Tea with Lalamani and Philip

Haverford House was built to impress, every room at more than human scale, every surface glittering with evidence of wealth and power. As Lalamani and Philip followed the butler up staircases and down halls, the ducal ancestors frowned down from painted and sculpted portraits, and even the occasional landscape appeared to disapprove of the intruder who had infiltrated these august surroundings.

Lalamani clung tighter to Philip’s arm, and resisted the urge to inform a particularly contemptuous portrait of some duke’s favourite horse that she had been invited.

At long last, the butler opened a door to a comfortable sitting room, still built on the grand scale but somehow transformed by the placement and choice of furnishings into a welcoming place that was a fit setting for the lady who awaited them.

“Lord and Lady Calne, Your Grace,” the butler announced.

Lalamani had been presented to the Duchess of Haverford once, at one of her balls — the same ball at which Lalamani had met the Earl of Calne. Three minutes in a receiving line, with a long queue of people waiting behind, but in those few moments, Her Grace had given Lalamani her complete attention and made the rank outsider, the merchant’s daughter, feel welcome.

And now the duchess’s smile of welcome was repairing the wounds to Lalamani’s self-respect inflicted by the house. “My dears, do come and take a seat. How did you find the walk through this dreadful house? Such a long way, and so much clutter. Tea, Lady Calne?”

She spooned leaves from a small tea chest into a waiting tea pot and handed it to the hovering maid to be filled from an urn.

“Thank you.” Lalamani settled herself on a small sofa, sweeping her skirts to one side so that Philip could sit comfortingly close. Though he had grown in this world no more than she, still he was born to it and had spent more time there, besides.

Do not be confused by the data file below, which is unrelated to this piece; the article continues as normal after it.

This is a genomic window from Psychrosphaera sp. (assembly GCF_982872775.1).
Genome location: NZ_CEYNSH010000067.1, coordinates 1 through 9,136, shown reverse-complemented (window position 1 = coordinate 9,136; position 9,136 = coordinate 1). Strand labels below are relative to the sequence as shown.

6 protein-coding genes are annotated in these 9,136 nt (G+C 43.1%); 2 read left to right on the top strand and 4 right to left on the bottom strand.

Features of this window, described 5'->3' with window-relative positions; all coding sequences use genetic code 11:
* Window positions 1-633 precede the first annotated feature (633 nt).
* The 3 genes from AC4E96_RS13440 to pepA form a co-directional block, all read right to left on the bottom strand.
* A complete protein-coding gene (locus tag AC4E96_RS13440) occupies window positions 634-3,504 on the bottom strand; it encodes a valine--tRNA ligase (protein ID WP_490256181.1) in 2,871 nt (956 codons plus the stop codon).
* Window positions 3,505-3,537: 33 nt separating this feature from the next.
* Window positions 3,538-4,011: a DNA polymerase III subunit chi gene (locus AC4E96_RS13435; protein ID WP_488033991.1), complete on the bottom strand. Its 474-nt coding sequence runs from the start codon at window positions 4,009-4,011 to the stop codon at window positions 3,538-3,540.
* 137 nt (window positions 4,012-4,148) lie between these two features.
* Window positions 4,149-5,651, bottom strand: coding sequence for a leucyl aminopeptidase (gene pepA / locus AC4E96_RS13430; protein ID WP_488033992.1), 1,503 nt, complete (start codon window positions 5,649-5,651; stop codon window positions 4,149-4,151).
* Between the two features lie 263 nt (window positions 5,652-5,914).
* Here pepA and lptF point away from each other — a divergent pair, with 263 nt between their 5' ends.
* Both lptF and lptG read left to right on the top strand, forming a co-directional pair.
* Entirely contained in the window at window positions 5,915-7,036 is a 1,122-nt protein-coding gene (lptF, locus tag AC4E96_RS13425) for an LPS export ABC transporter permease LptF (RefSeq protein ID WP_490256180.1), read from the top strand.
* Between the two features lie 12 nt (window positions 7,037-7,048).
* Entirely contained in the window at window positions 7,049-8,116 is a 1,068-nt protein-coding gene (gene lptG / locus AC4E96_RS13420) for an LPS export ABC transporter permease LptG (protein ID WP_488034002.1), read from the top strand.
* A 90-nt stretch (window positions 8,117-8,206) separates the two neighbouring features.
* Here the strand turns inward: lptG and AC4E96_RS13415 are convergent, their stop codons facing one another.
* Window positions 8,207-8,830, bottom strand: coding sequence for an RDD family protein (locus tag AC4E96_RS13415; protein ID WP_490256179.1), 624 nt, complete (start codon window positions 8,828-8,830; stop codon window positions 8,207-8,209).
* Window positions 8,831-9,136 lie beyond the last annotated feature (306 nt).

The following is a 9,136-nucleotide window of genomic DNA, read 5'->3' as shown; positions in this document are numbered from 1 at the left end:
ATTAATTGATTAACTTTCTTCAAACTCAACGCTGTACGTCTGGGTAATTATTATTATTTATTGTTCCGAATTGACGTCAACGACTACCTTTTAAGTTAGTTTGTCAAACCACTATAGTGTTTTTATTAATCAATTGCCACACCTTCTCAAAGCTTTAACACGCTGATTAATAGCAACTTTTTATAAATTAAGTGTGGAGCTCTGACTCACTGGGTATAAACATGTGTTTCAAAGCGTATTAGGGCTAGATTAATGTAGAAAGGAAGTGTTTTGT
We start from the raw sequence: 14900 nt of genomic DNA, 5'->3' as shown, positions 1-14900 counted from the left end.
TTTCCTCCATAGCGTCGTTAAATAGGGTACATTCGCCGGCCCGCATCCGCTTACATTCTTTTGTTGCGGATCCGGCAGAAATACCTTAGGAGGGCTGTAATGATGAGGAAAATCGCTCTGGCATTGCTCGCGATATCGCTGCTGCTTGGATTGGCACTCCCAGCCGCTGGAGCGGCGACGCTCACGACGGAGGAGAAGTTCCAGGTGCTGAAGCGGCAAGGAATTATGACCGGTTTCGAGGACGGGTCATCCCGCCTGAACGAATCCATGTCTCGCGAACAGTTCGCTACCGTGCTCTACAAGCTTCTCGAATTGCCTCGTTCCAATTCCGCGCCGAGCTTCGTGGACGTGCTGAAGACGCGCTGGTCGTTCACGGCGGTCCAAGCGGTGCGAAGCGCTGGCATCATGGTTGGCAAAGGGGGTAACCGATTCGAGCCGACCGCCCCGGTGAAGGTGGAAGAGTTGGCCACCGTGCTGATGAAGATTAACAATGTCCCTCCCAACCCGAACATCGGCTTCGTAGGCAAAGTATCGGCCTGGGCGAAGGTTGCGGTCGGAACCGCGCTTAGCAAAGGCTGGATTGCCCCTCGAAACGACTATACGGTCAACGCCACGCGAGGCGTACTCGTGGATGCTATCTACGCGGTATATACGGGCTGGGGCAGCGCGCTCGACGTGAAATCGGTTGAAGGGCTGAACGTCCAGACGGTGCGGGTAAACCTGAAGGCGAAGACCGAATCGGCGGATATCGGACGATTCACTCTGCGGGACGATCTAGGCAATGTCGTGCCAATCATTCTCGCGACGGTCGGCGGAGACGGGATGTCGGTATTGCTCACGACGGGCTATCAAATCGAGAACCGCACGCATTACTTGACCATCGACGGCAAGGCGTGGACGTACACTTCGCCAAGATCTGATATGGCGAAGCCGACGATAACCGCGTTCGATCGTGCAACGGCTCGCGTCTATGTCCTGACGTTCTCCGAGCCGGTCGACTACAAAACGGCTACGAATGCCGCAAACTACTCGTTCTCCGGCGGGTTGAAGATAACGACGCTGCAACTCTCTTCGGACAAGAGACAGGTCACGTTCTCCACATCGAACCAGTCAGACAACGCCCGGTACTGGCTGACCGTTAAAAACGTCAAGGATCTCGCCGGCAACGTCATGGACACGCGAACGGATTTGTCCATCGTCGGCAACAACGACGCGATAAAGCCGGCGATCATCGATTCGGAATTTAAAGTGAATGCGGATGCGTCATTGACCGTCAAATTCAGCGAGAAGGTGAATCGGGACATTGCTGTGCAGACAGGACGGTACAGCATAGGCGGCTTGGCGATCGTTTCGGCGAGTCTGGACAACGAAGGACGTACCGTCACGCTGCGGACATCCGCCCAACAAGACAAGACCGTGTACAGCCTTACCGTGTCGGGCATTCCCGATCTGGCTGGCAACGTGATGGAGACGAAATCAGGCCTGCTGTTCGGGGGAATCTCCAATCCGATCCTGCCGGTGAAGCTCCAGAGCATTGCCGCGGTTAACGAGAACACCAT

The duchess beamed. “I was delighted when my friend, Lord Henry Redepenning, mentioned that you and your husband first met at one of my balls, Lady Calne. Lord Henry will tell you that I like nothing better than a love match, and if I did not have a hand in this one, I am at least pleased to have provided the venue for its inception.”

“It is a love match,” Philip assured her, gravely, and she smiled.

“Yes, and it annoys you, I think, that Society is calling you a fortune hunter and your lady a social climber. It would annoy me, too, even were it true. And I can see for myself, now that I see you together, that the two of you are deeply in love, as Lord Henry assured me.”

The great lady’s frankness steadied Lalamani. It seemed the duchess had a mind to support them. What could she do, though? Lalamani repeated the wisdom of her Aunt Hannah. “Nothing can be done about gossip and scandal, except to live it down.”

Her Grace laughed. “I would not say ‘nothing’, my dear. Milk and sugar?” She added a little of both to the cup the maid handed her, then gestured for it to be brought to Lalamani.

“I am not without resources to replace one set of stories with another, Lady Calne. I invited you here to discuss what gossip about your courtship you would find most pleasing. The discovery of the hidden Calne treasure? The rescue of a beleaguered widow? A true romance that seemed fated to be unfulfilled, because of the poverty of the hero and the class of the heroine? You shall decide, and I shall make sure that Society takes you into their hearts.”

Lord Calne’s Christmas Ruby is a Christmas novella, released last month. Follow the link for blurb and buy links.

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